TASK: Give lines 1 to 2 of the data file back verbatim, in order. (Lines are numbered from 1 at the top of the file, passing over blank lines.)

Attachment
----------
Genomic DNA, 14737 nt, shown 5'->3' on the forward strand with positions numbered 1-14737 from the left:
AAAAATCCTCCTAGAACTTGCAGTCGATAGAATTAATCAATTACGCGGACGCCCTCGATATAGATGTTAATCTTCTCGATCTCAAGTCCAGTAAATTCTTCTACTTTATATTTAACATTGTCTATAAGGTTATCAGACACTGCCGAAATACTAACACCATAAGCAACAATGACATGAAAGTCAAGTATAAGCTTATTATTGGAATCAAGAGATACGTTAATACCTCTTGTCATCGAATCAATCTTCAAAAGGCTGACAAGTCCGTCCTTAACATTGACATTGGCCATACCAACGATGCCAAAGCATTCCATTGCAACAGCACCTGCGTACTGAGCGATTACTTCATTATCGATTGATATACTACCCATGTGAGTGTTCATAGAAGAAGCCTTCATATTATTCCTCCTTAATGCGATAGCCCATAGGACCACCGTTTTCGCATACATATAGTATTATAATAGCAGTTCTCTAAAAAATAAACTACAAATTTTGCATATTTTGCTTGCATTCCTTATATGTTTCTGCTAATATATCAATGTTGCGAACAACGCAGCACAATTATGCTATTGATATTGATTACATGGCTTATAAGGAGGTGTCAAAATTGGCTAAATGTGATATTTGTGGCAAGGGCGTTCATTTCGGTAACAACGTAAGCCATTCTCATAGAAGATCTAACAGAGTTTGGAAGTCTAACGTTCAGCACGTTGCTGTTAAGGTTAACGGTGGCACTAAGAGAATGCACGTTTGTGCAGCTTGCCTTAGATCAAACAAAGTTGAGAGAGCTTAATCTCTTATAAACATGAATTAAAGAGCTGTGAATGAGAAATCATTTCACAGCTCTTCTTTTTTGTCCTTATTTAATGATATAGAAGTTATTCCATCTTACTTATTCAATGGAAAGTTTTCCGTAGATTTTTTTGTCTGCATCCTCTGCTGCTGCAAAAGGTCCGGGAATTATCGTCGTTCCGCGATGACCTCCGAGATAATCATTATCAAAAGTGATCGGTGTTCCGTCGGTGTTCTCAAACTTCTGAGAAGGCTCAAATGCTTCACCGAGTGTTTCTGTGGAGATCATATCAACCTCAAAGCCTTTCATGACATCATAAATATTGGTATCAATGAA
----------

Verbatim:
Genomic DNA, 14737 nt, shown 5'->3' on the forward strand with positions numbered 1-14737 from the left:
AAAAATCCTCCTAGAACTTGCAGTCGATAGAATTAATCAATTACGCGGACGCCCTCGATATAGATGTTAATCTTCTCGATCTCAAGTCCAGTAAATTCTTCTACTTTATATTTAACATTGTCTATAAGGTTATCAGACACTGCCGAAATACTAACACCATAAGCAACAATGACATGAAAGTCAAGTATAAGCTTATTATTGGAATCAAGAGATACGTTAATACCTCTTGTCATCGAATCAATCTTCAAAAGGCTGACAAGTCCGTCCTTAACATTGACATTGGCCATACCAACGATGCCAAAGCATTCCATTGCAACAGCACCTGCGTACTGAGCGATTACTTCATTATCGATTGATATACTACCCATGTGAGTGTTCATAGAAGAAGCCTTCATATTATTCCTCCTTAATGCGATAGCCCATAGGACCACCGTTTTCGCATACATATAGTATTATAATAGCAGTTCTCTAAAAAATAAACTACAAATTTTGCATATTTTGCTTGCATTCCTTATATGTTTCTGCTAATATATCAATGTTGCGAACAACGCAGCACAATTATGCTATTGATATTGATTACATGGCTTATAAGGAGGTGTCAAAATTGGCTAAATGTGATATTTGTGGCAAGGGCGTTCATTTCGGTAACAACGTAAGCCATTCTCATAGAAGATCTAACAGAGTTTGGAAGTCTAACGTTCAGCACGTTGCTGTTAAGGTTAACGGTGGCACTAAGAGAATGCACGTTTGTGCAGCTTGCCTTAGATCAAACAAAGTTGAGAGAGCTTAATCTCTTATAAACATGAATTAAAGAGCTGTGAATGAGAAATCATTTCACAGCTCTTCTTTTTTGTCCTTATTTAATGATATAGAAGTTATTCCATCTTACTTATTCAATGGAAAGTTTTCCGTAGATTTTTTTGTCTGCATCCTCTGCTGCTGCAAAAGGTCCGGGAATTATCGTCGTTCCGCGATGACCTCCGAGATAATCATTATCAAAAGTGATCGGTGTTCCGTCGGTGTTCTCAAACTTCTGAGAAGGCTCAAATGCTTCACCGAGTGTTTCTGTGGAGATCATATCAACCTCAAAGCCTTTCATGACATCATAAATATTGGTATCAATGAA